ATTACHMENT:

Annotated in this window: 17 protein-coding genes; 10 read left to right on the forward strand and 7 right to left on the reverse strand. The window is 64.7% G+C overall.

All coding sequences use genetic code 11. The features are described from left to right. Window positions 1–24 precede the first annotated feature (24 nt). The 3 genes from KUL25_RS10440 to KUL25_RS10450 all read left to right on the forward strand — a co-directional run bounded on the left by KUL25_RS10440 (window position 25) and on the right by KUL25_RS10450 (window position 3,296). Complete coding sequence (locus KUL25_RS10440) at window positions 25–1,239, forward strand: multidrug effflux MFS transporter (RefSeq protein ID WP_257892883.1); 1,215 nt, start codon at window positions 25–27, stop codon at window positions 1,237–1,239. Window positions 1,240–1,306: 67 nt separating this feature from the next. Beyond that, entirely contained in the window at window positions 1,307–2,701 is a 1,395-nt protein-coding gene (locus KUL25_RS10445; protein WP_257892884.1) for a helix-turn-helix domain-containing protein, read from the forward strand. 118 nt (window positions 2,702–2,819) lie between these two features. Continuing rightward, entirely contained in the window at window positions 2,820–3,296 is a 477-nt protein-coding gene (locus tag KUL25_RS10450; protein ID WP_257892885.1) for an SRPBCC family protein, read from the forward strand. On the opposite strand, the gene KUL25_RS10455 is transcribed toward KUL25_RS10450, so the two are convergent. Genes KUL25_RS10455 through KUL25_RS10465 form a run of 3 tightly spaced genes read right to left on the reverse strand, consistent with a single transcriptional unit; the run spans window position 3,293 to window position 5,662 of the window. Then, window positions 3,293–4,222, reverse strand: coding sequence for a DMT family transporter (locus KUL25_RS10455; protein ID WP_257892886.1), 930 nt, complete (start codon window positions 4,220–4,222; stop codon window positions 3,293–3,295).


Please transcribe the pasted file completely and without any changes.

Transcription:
Annotated in this window: 17 protein-coding genes; 10 read left to right on the forward strand and 7 right to left on the reverse strand. The window is 64.7% G+C overall.

All coding sequences use genetic code 11. The features are described from left to right. Window positions 1–24 precede the first annotated feature (24 nt). The 3 genes from KUL25_RS10440 to KUL25_RS10450 all read left to right on the forward strand — a co-directional run bounded on the left by KUL25_RS10440 (window position 25) and on the right by KUL25_RS10450 (window position 3,296). Complete coding sequence (locus KUL25_RS10440) at window positions 25–1,239, forward strand: multidrug effflux MFS transporter (RefSeq protein ID WP_257892883.1); 1,215 nt, start codon at window positions 25–27, stop codon at window positions 1,237–1,239. Window positions 1,240–1,306: 67 nt separating this feature from the next. Beyond that, entirely contained in the window at window positions 1,307–2,701 is a 1,395-nt protein-coding gene (locus KUL25_RS10445; protein WP_257892884.1) for a helix-turn-helix domain-containing protein, read from the forward strand. 118 nt (window positions 2,702–2,819) lie between these two features. Continuing rightward, entirely contained in the window at window positions 2,820–3,296 is a 477-nt protein-coding gene (locus tag KUL25_RS10450; protein ID WP_257892885.1) for an SRPBCC family protein, read from the forward strand. On the opposite strand, the gene KUL25_RS10455 is transcribed toward KUL25_RS10450, so the two are convergent. Genes KUL25_RS10455 through KUL25_RS10465 form a run of 3 tightly spaced genes read right to left on the reverse strand, consistent with a single transcriptional unit; the run spans window position 3,293 to window position 5,662 of the window. Then, window positions 3,293–4,222, reverse strand: coding sequence for a DMT family transporter (locus KUL25_RS10455; protein ID WP_257892886.1), 930 nt, complete (start codon window positions 4,220–4,222; stop codon window positions 3,293–3,295).